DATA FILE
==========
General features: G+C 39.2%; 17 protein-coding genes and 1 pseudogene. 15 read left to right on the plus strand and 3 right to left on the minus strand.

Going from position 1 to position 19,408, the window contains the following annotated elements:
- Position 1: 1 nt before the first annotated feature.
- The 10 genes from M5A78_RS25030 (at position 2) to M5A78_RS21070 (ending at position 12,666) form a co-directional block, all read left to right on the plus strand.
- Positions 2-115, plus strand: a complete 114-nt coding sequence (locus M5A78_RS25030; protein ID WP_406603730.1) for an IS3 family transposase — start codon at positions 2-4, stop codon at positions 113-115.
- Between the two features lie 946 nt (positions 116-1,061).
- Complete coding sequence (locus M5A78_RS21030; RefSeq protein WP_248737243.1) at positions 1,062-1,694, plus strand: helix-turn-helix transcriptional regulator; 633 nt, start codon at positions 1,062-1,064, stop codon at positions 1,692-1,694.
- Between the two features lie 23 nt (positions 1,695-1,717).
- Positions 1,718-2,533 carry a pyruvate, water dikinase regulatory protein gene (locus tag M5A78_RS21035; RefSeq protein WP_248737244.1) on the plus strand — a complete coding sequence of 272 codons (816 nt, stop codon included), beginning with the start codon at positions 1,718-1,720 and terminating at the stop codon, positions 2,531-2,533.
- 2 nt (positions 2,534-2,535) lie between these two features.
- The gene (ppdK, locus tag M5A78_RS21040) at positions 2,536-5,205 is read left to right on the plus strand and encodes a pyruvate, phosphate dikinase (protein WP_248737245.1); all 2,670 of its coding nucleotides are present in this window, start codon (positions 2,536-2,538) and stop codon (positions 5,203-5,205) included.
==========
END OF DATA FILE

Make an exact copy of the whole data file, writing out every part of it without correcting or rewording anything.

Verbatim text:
General features: G+C 39.2%; 17 protein-coding genes and 1 pseudogene. 15 read left to right on the plus strand and 3 right to left on the minus strand.

Going from position 1 to position 19,408, the window contains the following annotated elements:
- Position 1: 1 nt before the first annotated feature.
- The 10 genes from M5A78_RS25030 (at position 2) to M5A78_RS21070 (ending at position 12,666) form a co-directional block, all read left to right on the plus strand.
- Positions 2-115, plus strand: a complete 114-nt coding sequence (locus M5A78_RS25030; protein ID WP_406603730.1) for an IS3 family transposase — start codon at positions 2-4, stop codon at positions 113-115.
- Between the two features lie 946 nt (positions 116-1,061).
- Complete coding sequence (locus M5A78_RS21030; RefSeq protein WP_248737243.1) at positions 1,062-1,694, plus strand: helix-turn-helix transcriptional regulator; 633 nt, start codon at positions 1,062-1,064, stop codon at positions 1,692-1,694.
- Between the two features lie 23 nt (positions 1,695-1,717).
- Positions 1,718-2,533 carry a pyruvate, water dikinase regulatory protein gene (locus tag M5A78_RS21035; RefSeq protein WP_248737244.1) on the plus strand — a complete coding sequence of 272 codons (816 nt, stop codon included), beginning with the start codon at positions 1,718-1,720 and terminating at the stop codon, positions 2,531-2,533.
- 2 nt (positions 2,534-2,535) lie between these two features.
- The gene (ppdK, locus tag M5A78_RS21040) at positions 2,536-5,205 is read left to right on the plus strand and encodes a pyruvate, phosphate dikinase (protein WP_248737245.1); all 2,670 of its coding nucleotides are present in this window, start codon (positions 2,536-2,538) and stop codon (positions 5,203-5,205) included.